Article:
The revitalised Fonofale as a research paradigm: A perspective on Pacific sexuality and reproduction research

Type of content
Journal Article
Publisher's DOI/URI
Thesis discipline
Degree name
Macmillan Brown Centre for Pacific Studies
Journal Title
Journal ISSN
Volume Title
Young, Cameron D.
Bird, Rebecca J.
Hohmann-Marriott, Bryndl E.
Girling, Jane E.
Taumoepeau, Mele M.

Research into Pacific peoples’ sexuality and reproduction is often complex and conflicts with social tapu. Historically, Pacific sexuality and reproduction research had been approached using a deficits-based lens with minimal congruence of Pacific cultural values. We offer a revitalised Fonofale model (Pulotu-Endemann, 1995) as a research paradigm that centres tapu in all considerations and decisions surrounding the research. This revitalised model offers a strengths-based approach that can promote valuable collection of, and meaningful engagement with data. We offer a case study which utilised this research paradigm as an overarching strategy. Te Tīpani Project was a mixed methods investigation into eighty-two Pacific tertiary students’ understandings of sexuality and reproduction. Pacific research methods and methodologies, including the Kakala model and Talanoa method supported the integration of the paradigm into components of the study. We encourage researchers to utilise this strategy to fulfil their research obligations, as facilitators and guardians (mana tiaki) of the research environment. Pacific research methods, methodologies and epistemologies hold an important place in the field of sensitive Pacific well-being research by enabling cultural consideration and responsiveness.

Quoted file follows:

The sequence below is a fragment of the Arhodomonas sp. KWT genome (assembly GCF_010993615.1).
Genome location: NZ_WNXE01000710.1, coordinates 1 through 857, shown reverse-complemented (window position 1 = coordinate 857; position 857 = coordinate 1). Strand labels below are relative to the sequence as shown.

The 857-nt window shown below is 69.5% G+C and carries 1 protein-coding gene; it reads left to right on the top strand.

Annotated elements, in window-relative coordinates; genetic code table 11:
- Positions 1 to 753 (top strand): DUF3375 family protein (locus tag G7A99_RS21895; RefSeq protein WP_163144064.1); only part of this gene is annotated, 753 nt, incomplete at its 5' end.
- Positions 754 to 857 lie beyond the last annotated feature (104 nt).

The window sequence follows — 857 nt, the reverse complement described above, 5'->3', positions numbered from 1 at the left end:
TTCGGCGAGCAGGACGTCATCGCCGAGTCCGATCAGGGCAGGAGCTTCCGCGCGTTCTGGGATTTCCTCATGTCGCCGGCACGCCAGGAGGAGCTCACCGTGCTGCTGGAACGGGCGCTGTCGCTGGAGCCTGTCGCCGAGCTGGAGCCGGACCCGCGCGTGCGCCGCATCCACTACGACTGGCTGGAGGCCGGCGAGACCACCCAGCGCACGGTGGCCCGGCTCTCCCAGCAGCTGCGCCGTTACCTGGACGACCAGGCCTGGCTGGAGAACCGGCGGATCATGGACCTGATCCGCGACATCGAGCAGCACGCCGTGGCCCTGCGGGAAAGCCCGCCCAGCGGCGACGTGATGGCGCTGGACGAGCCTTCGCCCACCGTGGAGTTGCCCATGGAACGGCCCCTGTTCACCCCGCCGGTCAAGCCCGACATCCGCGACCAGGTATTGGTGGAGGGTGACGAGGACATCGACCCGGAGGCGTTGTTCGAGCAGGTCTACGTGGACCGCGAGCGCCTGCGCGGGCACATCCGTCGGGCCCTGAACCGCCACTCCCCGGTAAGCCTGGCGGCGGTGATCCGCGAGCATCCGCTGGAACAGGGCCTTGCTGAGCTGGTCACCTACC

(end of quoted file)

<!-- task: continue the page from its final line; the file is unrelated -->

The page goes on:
methodologies, Fonofale, reproduction, sexuality, tapu, Pacific
Ngā upoko tukutuku/Māori subject headings
ANZSRC fields of research
CC BY 4.0